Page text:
Sorting your Content Effectively

Another Refresher on Categories and Tags

Categories and tags are the biggest stumbling blocks for WordPress users. Not just for the beginners either.

Categories

Categories are the Primary way to organise your posts. Their purpose is

  • To help your readers find related content
  • To make navigation menus clear
How many Categories?

The Number of categories should be small. Resist the temptation to add new categories, a long list of them just won’t be read or browsed by anyone.
Categories are meant to encompass a group of posts.

The key to categorising and tagging – “Less is more”

Categories are navigation elements

Categories are not simply a way of labelling posts, they’re a core element of your navigation. Your categories should be factored into your site’s architecture and navigation, and displayed appropriately.

Their sole purpose is to sort your content to improve the usability of your site. When readers come to your site, they can easily browse through your content by topic.

Categories can change all the time. There’s no way that you can come up with all the right categories to start with, just keep in mind that having 20 or so categories is pointless especially when some of them will only have one or two posts.

You have to strike a good balance between offering as few options as possible, while giving the reader a satisfactory choice. Don’t go overboard when categorising your content. A post should typically be in no more than one or two categories.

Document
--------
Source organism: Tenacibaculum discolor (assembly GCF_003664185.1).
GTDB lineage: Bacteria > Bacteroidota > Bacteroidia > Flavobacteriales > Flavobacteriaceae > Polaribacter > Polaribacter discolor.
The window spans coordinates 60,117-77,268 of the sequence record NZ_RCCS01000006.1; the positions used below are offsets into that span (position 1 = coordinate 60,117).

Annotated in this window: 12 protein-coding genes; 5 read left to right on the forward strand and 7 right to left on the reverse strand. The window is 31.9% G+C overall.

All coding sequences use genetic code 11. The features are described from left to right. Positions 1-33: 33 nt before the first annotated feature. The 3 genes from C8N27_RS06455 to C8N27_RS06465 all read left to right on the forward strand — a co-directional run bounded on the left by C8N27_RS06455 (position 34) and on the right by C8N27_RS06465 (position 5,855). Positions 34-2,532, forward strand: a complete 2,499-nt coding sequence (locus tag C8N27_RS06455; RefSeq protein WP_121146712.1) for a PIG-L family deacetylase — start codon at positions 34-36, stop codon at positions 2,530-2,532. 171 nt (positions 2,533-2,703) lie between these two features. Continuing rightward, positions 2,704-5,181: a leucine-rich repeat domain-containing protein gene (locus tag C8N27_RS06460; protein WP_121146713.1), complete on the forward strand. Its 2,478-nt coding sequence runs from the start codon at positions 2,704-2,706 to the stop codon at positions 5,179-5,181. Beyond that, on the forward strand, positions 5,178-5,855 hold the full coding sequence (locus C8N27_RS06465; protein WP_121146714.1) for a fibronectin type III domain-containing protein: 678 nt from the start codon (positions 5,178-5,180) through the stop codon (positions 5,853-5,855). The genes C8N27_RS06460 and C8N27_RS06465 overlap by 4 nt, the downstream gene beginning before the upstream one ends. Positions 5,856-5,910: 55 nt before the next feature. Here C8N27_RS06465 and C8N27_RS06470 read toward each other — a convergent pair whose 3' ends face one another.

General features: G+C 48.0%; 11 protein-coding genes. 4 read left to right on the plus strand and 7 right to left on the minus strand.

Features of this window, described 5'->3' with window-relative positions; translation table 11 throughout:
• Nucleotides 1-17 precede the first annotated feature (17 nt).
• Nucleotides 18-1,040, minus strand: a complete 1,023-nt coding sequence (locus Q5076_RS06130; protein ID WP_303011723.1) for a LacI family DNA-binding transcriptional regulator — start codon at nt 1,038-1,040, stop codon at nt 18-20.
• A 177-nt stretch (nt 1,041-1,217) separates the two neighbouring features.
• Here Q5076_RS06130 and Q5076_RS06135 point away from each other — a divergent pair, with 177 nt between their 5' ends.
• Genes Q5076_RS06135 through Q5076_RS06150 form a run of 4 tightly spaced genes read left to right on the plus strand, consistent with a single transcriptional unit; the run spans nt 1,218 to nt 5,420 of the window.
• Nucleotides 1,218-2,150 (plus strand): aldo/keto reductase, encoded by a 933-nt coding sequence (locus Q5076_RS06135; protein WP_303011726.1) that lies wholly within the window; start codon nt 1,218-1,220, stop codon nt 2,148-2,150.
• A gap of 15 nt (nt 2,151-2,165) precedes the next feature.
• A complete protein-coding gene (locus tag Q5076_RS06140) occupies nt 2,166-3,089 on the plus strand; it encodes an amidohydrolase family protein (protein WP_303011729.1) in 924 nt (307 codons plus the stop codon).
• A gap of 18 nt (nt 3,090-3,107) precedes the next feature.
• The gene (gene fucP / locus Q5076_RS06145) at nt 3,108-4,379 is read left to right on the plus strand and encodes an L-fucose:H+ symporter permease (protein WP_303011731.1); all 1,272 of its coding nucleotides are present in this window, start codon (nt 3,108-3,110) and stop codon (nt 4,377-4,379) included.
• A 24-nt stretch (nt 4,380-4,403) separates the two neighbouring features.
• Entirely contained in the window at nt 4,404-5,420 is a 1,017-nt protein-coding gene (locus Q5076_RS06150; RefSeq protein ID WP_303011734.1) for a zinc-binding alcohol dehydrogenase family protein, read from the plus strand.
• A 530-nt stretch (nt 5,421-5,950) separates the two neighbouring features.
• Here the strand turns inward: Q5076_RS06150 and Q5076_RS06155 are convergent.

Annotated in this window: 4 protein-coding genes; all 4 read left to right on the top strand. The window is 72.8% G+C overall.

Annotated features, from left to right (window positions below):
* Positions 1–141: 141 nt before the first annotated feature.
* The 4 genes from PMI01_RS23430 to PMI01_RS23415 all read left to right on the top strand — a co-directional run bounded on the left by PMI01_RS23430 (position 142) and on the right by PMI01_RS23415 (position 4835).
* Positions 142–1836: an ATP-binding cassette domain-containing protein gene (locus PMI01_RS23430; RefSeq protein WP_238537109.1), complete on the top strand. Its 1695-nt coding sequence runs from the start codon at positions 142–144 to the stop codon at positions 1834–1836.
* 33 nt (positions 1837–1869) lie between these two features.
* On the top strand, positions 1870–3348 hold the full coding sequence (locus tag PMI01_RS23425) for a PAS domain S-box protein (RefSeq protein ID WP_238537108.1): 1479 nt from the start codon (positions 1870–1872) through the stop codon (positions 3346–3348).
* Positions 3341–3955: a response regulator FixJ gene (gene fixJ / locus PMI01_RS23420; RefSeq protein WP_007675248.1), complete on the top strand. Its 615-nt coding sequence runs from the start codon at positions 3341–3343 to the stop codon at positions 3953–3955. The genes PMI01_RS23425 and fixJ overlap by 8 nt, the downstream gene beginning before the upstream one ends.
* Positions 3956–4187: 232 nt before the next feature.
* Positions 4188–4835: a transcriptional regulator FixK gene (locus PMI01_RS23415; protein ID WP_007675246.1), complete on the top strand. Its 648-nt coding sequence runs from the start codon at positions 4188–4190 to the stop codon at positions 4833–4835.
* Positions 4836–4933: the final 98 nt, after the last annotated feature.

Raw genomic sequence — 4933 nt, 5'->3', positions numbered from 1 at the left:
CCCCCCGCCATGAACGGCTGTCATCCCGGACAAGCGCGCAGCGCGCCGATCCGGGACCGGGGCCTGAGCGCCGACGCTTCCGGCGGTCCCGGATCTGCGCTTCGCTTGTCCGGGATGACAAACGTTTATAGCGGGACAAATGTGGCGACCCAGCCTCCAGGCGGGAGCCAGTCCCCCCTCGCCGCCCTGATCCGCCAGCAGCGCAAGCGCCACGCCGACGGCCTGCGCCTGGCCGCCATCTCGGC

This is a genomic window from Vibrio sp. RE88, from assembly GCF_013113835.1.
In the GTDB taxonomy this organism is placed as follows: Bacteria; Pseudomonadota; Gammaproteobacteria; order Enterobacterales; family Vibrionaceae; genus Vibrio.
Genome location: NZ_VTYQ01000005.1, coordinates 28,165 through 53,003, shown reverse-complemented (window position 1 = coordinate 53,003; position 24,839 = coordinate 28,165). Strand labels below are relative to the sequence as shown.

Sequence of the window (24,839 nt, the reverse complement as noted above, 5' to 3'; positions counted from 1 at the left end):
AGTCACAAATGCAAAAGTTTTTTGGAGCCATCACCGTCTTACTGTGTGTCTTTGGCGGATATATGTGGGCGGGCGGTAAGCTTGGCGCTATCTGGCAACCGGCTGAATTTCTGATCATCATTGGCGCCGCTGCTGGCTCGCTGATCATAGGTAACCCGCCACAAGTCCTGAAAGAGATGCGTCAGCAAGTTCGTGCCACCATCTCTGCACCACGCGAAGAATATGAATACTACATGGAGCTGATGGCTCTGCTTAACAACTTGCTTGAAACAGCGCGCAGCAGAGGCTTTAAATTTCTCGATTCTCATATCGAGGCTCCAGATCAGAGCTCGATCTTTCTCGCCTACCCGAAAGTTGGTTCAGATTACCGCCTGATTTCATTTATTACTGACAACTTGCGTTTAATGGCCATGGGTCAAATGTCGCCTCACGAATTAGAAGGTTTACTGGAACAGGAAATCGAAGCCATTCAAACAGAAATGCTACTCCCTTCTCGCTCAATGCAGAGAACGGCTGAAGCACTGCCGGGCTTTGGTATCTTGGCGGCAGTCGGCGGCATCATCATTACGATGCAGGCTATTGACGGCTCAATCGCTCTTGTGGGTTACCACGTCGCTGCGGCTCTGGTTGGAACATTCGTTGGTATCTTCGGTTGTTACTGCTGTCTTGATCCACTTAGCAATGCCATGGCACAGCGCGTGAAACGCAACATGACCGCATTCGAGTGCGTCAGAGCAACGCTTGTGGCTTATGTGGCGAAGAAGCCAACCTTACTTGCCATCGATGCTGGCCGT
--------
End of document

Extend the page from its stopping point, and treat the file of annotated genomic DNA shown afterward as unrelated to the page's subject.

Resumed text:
Tagging your Posts

Tagging should be limited only to the most relevant topics covered in the post.

Your tags aren’t categories. They’re complements to your categories.

Example, if you have a category called ‘Crafts’, you don’t want a tag called ‘craft’. Some of your posts on crafts could include one with photos of your knitting, one talking about how to crochet, one on a book about lampshade decorations – and so on. Your tags for these posts would be ‘knitting’, ‘crochet’, ‘craft books’. You get the picture.

Each and every tag on your site should have a useful purpose. You don’t tag a post for the sake of tagging a post — you tag because grouping posts by that particular tag will be of use to readers.

Use the same tags over and over again. The tagging system is useless when the tags you use vary. For instance, if you have a series of posts on belly dancing, you could tag them as “middle eastern dance,” “belly dancing,” “bellydance” “oriental dance,” “traditional middle eastern dance” or a hundred other variations. The important thing is that you choose one of them, and then reuse it on every post you ever write on the topic.

Use Tags to group multiple posts together

Your goal is always to make the site as user friendly as possible.

If your visitor has come by to read one post and then follows a tag to other posts, you’ve not only tagged your posts correctly, you’ve satisfied a visitor.

Navigating in the newer (2015) themes

Some of the newer themes being used by clients are Altitude Pro, Author Pro, Cafe Pro, Centric, Community Pro and Parallax Pro.

The newer themes use either a category or a tag (or both) for the primary navigation, so it’s even more important that your categories and your tags are streamlined.